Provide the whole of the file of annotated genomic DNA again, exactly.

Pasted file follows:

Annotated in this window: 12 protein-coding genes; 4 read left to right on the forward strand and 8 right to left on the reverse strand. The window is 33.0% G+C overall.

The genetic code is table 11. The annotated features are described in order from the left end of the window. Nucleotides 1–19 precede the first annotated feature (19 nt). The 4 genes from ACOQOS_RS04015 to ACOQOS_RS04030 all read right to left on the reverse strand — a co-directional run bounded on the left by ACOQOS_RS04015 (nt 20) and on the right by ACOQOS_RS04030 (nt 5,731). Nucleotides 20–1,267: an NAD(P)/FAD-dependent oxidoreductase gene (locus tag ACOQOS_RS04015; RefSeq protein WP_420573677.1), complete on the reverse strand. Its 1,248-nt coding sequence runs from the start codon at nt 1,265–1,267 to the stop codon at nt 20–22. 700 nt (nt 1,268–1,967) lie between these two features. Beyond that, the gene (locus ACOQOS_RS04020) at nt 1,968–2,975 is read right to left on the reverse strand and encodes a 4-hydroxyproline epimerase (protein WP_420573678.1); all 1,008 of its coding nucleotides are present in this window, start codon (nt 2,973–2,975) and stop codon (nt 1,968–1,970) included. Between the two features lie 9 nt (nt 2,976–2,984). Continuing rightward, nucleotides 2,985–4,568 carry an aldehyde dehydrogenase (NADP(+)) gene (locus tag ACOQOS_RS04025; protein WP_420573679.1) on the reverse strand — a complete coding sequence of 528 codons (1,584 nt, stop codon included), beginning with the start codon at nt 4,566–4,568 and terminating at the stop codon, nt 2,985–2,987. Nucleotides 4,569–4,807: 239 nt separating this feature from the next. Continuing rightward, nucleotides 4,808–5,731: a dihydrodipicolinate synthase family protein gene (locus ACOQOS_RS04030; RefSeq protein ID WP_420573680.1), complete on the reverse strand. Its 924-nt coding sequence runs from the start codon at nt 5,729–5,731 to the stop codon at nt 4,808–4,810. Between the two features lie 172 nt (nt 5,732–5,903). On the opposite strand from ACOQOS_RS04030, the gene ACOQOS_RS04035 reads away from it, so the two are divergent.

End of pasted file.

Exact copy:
Annotated in this window: 12 protein-coding genes; 4 read left to right on the forward strand and 8 right to left on the reverse strand. The window is 33.0% G+C overall.

The genetic code is table 11. The annotated features are described in order from the left end of the window. Nucleotides 1–19 precede the first annotated feature (19 nt). The 4 genes from ACOQOS_RS04015 to ACOQOS_RS04030 all read right to left on the reverse strand — a co-directional run bounded on the left by ACOQOS_RS04015 (nt 20) and on the right by ACOQOS_RS04030 (nt 5,731). Nucleotides 20–1,267: an NAD(P)/FAD-dependent oxidoreductase gene (locus tag ACOQOS_RS04015; RefSeq protein WP_420573677.1), complete on the reverse strand. Its 1,248-nt coding sequence runs from the start codon at nt 1,265–1,267 to the stop codon at nt 20–22. 700 nt (nt 1,268–1,967) lie between these two features. Beyond that, the gene (locus ACOQOS_RS04020) at nt 1,968–2,975 is read right to left on the reverse strand and encodes a 4-hydroxyproline epimerase (protein WP_420573678.1); all 1,008 of its coding nucleotides are present in this window, start codon (nt 2,973–2,975) and stop codon (nt 1,968–1,970) included. Between the two features lie 9 nt (nt 2,976–2,984). Continuing rightward, nucleotides 2,985–4,568 carry an aldehyde dehydrogenase (NADP(+)) gene (locus tag ACOQOS_RS04025; protein WP_420573679.1) on the reverse strand — a complete coding sequence of 528 codons (1,584 nt, stop codon included), beginning with the start codon at nt 4,566–4,568 and terminating at the stop codon, nt 2,985–2,987. Nucleotides 4,569–4,807: 239 nt separating this feature from the next. Continuing rightward, nucleotides 4,808–5,731: a dihydrodipicolinate synthase family protein gene (locus ACOQOS_RS04030; RefSeq protein ID WP_420573680.1), complete on the reverse strand. Its 924-nt coding sequence runs from the start codon at nt 5,729–5,731 to the stop codon at nt 4,808–4,810. Between the two features lie 172 nt (nt 5,732–5,903). On the opposite strand from ACOQOS_RS04030, the gene ACOQOS_RS04035 reads away from it, so the two are divergent.